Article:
There’s no doubt that aerodynamics affect your fuel consumption. You can see the difference in fuel savings simply by slowing down, which reduces aerodynamic drag on your commercial or owner operator truck. Therefore, it only makes sense that streamlining your rig to reduce air drag should save on fuel costs.
While there are many ways of reducing drag such as changing the shape of your side mirrors, the main areas of drag on your rig are at the tractor, which must punch into the air ahead of it, and the trailer’s drag effects.
The top front side of the trailer, where air coming over the tractor is pushed over the trailer’s roof, is one major drag source. Another, is drag created by air flowing under the trailer from its sides. The third source of trailer drag is the partial vacuum created by the air turbulence at the trailer’s rear.
There are a number of aerodynamic trailer fairings that address each of these sources of drag. You can get tractor roof fairings that deflect air over the trailer, trailer side skirts that minimize side air turbulence, and trailer tails that reduce turbulence behind the trailer.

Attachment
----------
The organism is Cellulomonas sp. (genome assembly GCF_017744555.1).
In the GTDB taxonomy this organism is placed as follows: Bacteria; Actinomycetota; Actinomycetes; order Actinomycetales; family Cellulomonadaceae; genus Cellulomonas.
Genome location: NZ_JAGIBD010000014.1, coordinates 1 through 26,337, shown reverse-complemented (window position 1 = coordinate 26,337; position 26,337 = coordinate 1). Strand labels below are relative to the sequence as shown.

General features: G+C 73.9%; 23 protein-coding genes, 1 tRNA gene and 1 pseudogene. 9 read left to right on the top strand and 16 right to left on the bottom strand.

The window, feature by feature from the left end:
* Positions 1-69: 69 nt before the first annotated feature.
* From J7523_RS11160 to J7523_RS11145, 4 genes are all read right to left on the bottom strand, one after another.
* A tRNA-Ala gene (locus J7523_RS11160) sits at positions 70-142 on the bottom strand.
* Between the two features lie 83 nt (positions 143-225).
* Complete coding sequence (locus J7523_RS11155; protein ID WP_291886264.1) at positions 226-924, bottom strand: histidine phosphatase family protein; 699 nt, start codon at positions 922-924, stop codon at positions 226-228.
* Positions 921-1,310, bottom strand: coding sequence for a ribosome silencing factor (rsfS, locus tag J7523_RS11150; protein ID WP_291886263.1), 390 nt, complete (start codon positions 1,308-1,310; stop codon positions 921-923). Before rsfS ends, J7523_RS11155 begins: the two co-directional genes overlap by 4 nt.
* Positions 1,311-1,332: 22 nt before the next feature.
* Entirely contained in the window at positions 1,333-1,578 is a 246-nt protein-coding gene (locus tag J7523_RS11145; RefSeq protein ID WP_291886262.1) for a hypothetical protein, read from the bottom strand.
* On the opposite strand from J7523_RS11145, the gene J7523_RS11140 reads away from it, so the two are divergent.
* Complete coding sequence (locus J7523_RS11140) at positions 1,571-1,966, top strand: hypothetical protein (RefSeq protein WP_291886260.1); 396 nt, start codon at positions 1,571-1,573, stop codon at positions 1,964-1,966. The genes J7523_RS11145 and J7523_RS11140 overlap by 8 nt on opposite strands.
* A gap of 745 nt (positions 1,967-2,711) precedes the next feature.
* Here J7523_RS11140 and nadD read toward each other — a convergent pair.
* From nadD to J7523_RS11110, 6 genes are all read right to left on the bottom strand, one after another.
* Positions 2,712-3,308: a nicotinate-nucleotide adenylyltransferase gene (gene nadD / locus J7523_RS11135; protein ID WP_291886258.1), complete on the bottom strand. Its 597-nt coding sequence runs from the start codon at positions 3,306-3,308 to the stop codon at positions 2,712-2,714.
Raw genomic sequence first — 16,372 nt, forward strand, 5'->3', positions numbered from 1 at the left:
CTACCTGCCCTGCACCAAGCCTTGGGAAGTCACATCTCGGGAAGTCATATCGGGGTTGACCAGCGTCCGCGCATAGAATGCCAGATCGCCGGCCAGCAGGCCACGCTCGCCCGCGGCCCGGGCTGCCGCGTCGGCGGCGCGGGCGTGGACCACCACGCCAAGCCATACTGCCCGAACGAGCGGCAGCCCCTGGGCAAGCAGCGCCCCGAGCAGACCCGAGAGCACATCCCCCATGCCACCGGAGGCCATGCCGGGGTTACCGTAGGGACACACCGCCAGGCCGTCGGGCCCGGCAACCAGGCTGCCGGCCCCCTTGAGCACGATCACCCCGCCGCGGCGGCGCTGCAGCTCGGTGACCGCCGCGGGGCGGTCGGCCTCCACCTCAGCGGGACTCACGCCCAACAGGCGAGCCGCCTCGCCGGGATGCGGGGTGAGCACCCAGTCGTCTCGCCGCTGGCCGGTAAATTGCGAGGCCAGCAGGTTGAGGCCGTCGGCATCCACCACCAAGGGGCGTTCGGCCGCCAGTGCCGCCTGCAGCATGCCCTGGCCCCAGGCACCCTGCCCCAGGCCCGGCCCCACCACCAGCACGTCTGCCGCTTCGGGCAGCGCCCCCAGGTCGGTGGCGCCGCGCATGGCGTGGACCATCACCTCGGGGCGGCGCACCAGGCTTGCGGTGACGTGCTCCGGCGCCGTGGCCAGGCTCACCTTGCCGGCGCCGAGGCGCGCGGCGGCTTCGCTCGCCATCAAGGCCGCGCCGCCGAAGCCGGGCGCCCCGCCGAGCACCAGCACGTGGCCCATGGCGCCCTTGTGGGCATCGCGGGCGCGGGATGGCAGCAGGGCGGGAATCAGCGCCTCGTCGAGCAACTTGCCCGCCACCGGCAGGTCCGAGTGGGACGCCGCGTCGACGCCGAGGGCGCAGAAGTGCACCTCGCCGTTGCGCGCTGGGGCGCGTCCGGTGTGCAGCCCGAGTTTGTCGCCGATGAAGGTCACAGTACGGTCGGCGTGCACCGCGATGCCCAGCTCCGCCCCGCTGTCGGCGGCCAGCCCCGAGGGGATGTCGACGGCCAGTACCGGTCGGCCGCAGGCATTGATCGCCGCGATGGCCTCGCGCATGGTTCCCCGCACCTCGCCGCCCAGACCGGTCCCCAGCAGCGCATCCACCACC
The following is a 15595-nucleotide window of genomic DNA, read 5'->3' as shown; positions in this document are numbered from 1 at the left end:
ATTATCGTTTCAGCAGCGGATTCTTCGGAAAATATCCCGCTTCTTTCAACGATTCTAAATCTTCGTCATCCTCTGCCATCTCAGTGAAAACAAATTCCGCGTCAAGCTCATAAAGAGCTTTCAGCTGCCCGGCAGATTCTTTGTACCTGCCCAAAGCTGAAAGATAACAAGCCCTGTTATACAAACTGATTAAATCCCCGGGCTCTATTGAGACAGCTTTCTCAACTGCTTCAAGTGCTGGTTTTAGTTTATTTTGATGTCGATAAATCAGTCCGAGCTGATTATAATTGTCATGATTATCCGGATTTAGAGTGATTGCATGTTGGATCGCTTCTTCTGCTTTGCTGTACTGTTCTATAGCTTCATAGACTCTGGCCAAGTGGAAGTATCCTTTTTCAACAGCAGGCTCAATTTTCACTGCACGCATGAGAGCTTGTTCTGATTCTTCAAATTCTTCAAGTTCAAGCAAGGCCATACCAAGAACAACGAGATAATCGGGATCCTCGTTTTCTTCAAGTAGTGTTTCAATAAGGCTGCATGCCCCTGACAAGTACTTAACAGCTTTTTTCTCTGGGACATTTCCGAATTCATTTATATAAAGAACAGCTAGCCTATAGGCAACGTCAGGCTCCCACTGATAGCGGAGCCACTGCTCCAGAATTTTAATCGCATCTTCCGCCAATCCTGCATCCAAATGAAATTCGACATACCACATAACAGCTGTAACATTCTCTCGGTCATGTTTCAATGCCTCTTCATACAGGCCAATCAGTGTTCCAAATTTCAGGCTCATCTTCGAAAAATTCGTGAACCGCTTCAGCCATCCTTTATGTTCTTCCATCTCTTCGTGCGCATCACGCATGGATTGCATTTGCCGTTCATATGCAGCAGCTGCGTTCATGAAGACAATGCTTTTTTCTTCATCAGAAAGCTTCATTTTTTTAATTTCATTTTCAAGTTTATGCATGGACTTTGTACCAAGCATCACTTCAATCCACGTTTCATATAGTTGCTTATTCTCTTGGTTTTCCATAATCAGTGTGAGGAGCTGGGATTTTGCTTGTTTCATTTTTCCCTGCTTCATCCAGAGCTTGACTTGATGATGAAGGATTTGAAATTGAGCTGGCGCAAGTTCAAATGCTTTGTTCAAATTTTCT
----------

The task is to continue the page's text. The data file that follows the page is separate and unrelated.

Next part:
Are aerodynamic Fairings worth the investment? Here are three practical considerations when determining this for your own rig or fleet:
Implement Fuel Efficient Practices First
It makes sense to eliminate wasteful practices before committing money to new technology. Practices that waste fuel include aggressive driving habits such as hard acceleration and hard braking, driving on under-inflated tires, excessive idling, poor route planning, and poor engine maintenance. Eliminating these practices also increase safety.
Make Sure the Technology Is Appropriate for Your Type of Driving
Reducing drag to save fuel requires that your driving is normally fast enough for drag to be an issue. This requires long stretches of high-speed driving to see any real return. If you’re a local driver, this isn’t the case. This is also true if your rig is parked most of the time.
Invest in Fairings, One at a Time
Tractor roof fairings, trailer side skirts, and trailer tails are roughly equal in their drag reduction effects. Start with either the tractor roof fairing or the trailer side skirt. If one of these produces results, then try the other. You might want to save the trailer tail for last because you’ll have to fold it in every time you back into a trailer dock, or risk damaging it. Folding it in and redeploying it is extra labor that’s not required of the other two fairings.
Another way to save money is choosing the right Georgia commercial or owner operator truck insurance. To learn more about our affordable truck insurance policies, contact us today.